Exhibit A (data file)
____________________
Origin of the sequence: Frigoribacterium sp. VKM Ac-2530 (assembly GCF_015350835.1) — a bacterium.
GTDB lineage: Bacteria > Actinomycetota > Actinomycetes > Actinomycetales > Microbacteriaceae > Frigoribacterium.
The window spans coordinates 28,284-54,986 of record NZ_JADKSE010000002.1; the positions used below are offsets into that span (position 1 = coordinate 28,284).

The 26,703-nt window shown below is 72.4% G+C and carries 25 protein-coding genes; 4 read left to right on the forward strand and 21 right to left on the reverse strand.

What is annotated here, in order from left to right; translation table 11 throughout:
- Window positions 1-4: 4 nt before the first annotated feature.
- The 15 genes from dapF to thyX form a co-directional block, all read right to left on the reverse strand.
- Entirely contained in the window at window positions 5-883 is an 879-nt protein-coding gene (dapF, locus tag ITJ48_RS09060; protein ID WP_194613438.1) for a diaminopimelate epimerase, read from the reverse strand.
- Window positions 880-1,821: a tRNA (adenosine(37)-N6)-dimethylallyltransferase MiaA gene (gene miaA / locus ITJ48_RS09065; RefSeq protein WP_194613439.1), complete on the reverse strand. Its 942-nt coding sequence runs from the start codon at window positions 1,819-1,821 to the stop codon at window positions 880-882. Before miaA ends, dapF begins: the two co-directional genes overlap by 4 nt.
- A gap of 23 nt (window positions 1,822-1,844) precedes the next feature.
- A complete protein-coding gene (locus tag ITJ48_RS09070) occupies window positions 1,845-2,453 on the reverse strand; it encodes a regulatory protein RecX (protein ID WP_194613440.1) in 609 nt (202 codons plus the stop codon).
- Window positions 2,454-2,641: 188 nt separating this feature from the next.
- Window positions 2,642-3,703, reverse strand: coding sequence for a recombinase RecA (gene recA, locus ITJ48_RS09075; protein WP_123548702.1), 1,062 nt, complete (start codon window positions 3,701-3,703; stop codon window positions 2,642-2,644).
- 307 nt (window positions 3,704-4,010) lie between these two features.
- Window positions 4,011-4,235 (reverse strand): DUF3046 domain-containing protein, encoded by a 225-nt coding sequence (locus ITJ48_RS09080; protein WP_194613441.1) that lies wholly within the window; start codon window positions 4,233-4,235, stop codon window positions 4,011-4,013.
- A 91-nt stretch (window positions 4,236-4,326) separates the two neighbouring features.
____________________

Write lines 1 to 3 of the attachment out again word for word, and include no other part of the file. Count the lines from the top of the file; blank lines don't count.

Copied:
Origin of the sequence: Frigoribacterium sp. VKM Ac-2530 (assembly GCF_015350835.1) — a bacterium.
GTDB lineage: Bacteria > Actinomycetota > Actinomycetes > Actinomycetales > Microbacteriaceae > Frigoribacterium.
The window spans coordinates 28,284-54,986 of record NZ_JADKSE010000002.1; the positions used below are offsets into that span (position 1 = coordinate 28,284).